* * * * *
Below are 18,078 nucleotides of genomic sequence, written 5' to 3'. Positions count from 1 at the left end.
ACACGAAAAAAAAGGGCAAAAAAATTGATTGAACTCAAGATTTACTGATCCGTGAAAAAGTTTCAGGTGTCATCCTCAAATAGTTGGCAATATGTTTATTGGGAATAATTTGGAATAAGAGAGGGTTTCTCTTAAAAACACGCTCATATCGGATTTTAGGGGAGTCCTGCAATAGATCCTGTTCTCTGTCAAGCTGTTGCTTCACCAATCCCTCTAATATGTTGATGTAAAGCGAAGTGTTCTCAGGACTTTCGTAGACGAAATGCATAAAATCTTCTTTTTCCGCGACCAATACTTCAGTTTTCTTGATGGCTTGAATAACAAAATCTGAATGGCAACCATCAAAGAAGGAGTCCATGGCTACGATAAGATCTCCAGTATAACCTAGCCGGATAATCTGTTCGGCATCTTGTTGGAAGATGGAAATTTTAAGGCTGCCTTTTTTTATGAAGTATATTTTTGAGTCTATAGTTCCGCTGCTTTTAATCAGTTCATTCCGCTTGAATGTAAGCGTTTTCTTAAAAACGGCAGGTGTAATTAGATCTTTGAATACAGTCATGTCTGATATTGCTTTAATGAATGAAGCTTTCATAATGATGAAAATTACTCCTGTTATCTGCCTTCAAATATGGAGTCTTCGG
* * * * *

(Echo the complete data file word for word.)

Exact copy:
Below are 18,078 nucleotides of genomic sequence, written 5' to 3'. Positions count from 1 at the left end.
ACACGAAAAAAAAGGGCAAAAAAATTGATTGAACTCAAGATTTACTGATCCGTGAAAAAGTTTCAGGTGTCATCCTCAAATAGTTGGCAATATGTTTATTGGGAATAATTTGGAATAAGAGAGGGTTTCTCTTAAAAACACGCTCATATCGGATTTTAGGGGAGTCCTGCAATAGATCCTGTTCTCTGTCAAGCTGTTGCTTCACCAATCCCTCTAATATGTTGATGTAAAGCGAAGTGTTCTCAGGACTTTCGTAGACGAAATGCATAAAATCTTCTTTTTCCGCGACCAATACTTCAGTTTTCTTGATGGCTTGAATAACAAAATCTGAATGGCAACCATCAAAGAAGGAGTCCATGGCTACGATAAGATCTCCAGTATAACCTAGCCGGATAATCTGTTCGGCATCTTGTTGGAAGATGGAAATTTTAAGGCTGCCTTTTTTTATGAAGTATATTTTTGAGTCTATAGTTCCGCTGCTTTTAATCAGTTCATTCCGCTTGAATGTAAGCGTTTTCTTAAAAACGGCAGGTGTAATTAGATCTTTGAATACAGTCATGTCTGATATTGCTTTAATGAATGAAGCTTTCATAATGATGAAAATTACTCCTGTTATCTGCCTTCAAATATGGAGTCTTCGG